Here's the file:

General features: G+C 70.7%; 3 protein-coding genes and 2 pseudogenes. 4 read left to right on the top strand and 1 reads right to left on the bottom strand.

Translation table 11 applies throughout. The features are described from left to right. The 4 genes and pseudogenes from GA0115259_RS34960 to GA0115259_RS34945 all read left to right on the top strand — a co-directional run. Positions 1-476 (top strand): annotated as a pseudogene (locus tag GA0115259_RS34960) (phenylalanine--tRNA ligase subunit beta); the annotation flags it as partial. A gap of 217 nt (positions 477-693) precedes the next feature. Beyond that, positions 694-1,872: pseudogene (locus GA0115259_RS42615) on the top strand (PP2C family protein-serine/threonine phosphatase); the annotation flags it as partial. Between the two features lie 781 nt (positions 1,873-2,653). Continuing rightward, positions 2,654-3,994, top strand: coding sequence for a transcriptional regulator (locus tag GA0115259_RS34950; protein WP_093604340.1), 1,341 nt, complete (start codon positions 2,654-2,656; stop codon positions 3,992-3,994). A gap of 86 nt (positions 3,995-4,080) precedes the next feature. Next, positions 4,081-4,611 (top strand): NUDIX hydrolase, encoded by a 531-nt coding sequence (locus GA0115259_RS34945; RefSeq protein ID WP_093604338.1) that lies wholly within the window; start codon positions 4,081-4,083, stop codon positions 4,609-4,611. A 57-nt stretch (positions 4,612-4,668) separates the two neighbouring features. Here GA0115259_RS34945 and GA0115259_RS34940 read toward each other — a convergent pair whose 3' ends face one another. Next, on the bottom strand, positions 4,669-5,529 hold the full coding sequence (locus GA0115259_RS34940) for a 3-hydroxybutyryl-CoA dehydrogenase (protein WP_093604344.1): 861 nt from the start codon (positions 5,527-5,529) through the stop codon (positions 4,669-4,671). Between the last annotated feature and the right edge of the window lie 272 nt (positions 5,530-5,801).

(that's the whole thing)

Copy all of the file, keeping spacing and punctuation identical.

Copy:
General features: G+C 70.7%; 3 protein-coding genes and 2 pseudogenes. 4 read left to right on the top strand and 1 reads right to left on the bottom strand.

Translation table 11 applies throughout. The features are described from left to right. The 4 genes and pseudogenes from GA0115259_RS34960 to GA0115259_RS34945 all read left to right on the top strand — a co-directional run. Positions 1-476 (top strand): annotated as a pseudogene (locus tag GA0115259_RS34960) (phenylalanine--tRNA ligase subunit beta); the annotation flags it as partial. A gap of 217 nt (positions 477-693) precedes the next feature. Beyond that, positions 694-1,872: pseudogene (locus GA0115259_RS42615) on the top strand (PP2C family protein-serine/threonine phosphatase); the annotation flags it as partial. Between the two features lie 781 nt (positions 1,873-2,653). Continuing rightward, positions 2,654-3,994, top strand: coding sequence for a transcriptional regulator (locus tag GA0115259_RS34950; protein WP_093604340.1), 1,341 nt, complete (start codon positions 2,654-2,656; stop codon positions 3,992-3,994). A gap of 86 nt (positions 3,995-4,080) precedes the next feature. Next, positions 4,081-4,611 (top strand): NUDIX hydrolase, encoded by a 531-nt coding sequence (locus GA0115259_RS34945; RefSeq protein ID WP_093604338.1) that lies wholly within the window; start codon positions 4,081-4,083, stop codon positions 4,609-4,611. A 57-nt stretch (positions 4,612-4,668) separates the two neighbouring features. Here GA0115259_RS34945 and GA0115259_RS34940 read toward each other — a convergent pair whose 3' ends face one another. Next, on the bottom strand, positions 4,669-5,529 hold the full coding sequence (locus GA0115259_RS34940) for a 3-hydroxybutyryl-CoA dehydrogenase (protein WP_093604344.1): 861 nt from the start codon (positions 5,527-5,529) through the stop codon (positions 4,669-4,671). Between the last annotated feature and the right edge of the window lie 272 nt (positions 5,530-5,801).